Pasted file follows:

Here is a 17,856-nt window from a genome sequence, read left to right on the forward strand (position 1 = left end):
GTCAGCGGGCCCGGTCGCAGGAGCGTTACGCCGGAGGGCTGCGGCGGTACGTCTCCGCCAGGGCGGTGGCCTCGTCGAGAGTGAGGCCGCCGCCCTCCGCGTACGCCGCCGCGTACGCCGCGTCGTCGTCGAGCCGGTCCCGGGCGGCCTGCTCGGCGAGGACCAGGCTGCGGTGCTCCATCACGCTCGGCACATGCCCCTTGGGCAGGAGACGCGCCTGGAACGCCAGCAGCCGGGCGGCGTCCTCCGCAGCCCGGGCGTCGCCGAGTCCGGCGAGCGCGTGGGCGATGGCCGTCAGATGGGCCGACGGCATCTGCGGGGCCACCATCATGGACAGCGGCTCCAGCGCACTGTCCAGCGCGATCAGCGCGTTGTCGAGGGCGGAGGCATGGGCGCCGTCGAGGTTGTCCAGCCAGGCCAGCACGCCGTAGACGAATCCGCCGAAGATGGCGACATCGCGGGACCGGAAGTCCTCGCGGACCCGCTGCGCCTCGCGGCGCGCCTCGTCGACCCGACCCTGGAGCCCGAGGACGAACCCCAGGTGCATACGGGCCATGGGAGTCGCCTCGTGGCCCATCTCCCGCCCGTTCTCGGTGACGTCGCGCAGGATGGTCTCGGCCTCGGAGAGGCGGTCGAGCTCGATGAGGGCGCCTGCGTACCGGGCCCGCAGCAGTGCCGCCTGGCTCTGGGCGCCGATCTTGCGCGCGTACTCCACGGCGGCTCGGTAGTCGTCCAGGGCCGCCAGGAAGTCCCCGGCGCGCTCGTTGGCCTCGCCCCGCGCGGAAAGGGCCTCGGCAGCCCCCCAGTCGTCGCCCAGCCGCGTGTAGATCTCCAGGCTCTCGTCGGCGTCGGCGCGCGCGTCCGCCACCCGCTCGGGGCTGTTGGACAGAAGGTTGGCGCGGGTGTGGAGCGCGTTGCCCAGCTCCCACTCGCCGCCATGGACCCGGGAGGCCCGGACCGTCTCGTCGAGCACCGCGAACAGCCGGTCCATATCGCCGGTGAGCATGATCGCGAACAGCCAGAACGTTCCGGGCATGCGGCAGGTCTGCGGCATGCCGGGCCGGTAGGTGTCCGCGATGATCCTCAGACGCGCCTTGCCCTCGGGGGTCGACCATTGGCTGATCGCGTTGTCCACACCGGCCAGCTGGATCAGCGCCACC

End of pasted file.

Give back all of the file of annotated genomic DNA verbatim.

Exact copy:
Here is a 17,856-nt window from a genome sequence, read left to right on the forward strand (position 1 = left end):
GTCAGCGGGCCCGGTCGCAGGAGCGTTACGCCGGAGGGCTGCGGCGGTACGTCTCCGCCAGGGCGGTGGCCTCGTCGAGAGTGAGGCCGCCGCCCTCCGCGTACGCCGCCGCGTACGCCGCGTCGTCGTCGAGCCGGTCCCGGGCGGCCTGCTCGGCGAGGACCAGGCTGCGGTGCTCCATCACGCTCGGCACATGCCCCTTGGGCAGGAGACGCGCCTGGAACGCCAGCAGCCGGGCGGCGTCCTCCGCAGCCCGGGCGTCGCCGAGTCCGGCGAGCGCGTGGGCGATGGCCGTCAGATGGGCCGACGGCATCTGCGGGGCCACCATCATGGACAGCGGCTCCAGCGCACTGTCCAGCGCGATCAGCGCGTTGTCGAGGGCGGAGGCATGGGCGCCGTCGAGGTTGTCCAGCCAGGCCAGCACGCCGTAGACGAATCCGCCGAAGATGGCGACATCGCGGGACCGGAAGTCCTCGCGGACCCGCTGCGCCTCGCGGCGCGCCTCGTCGACCCGACCCTGGAGCCCGAGGACGAACCCCAGGTGCATACGGGCCATGGGAGTCGCCTCGTGGCCCATCTCCCGCCCGTTCTCGGTGACGTCGCGCAGGATGGTCTCGGCCTCGGAGAGGCGGTCGAGCTCGATGAGGGCGCCTGCGTACCGGGCCCGCAGCAGTGCCGCCTGGCTCTGGGCGCCGATCTTGCGCGCGTACTCCACGGCGGCTCGGTAGTCGTCCAGGGCCGCCAGGAAGTCCCCGGCGCGCTCGTTGGCCTCGCCCCGCGCGGAAAGGGCCTCGGCAGCCCCCCAGTCGTCGCCCAGCCGCGTGTAGATCTCCAGGCTCTCGTCGGCGTCGGCGCGCGCGTCCGCCACCCGCTCGGGGCTGTTGGACAGAAGGTTGGCGCGGGTGTGGAGCGCGTTGCCCAGCTCCCACTCGCCGCCATGGACCCGGGAGGCCCGGACCGTCTCGTCGAGCACCGCGAACAGCCGGTCCATATCGCCGGTGAGCATGATCGCGAACAGCCAGAACGTTCCGGGCATGCGGCAGGTCTGCGGCATGCCGGGCCGGTAGGTGTCCGCGATGATCCTCAGACGCGCCTTGCCCTCGGGGGTCGACCATTGGCTGATCGCGTTGTCCACACCGGCCAGCTGGATCAGCGCCACC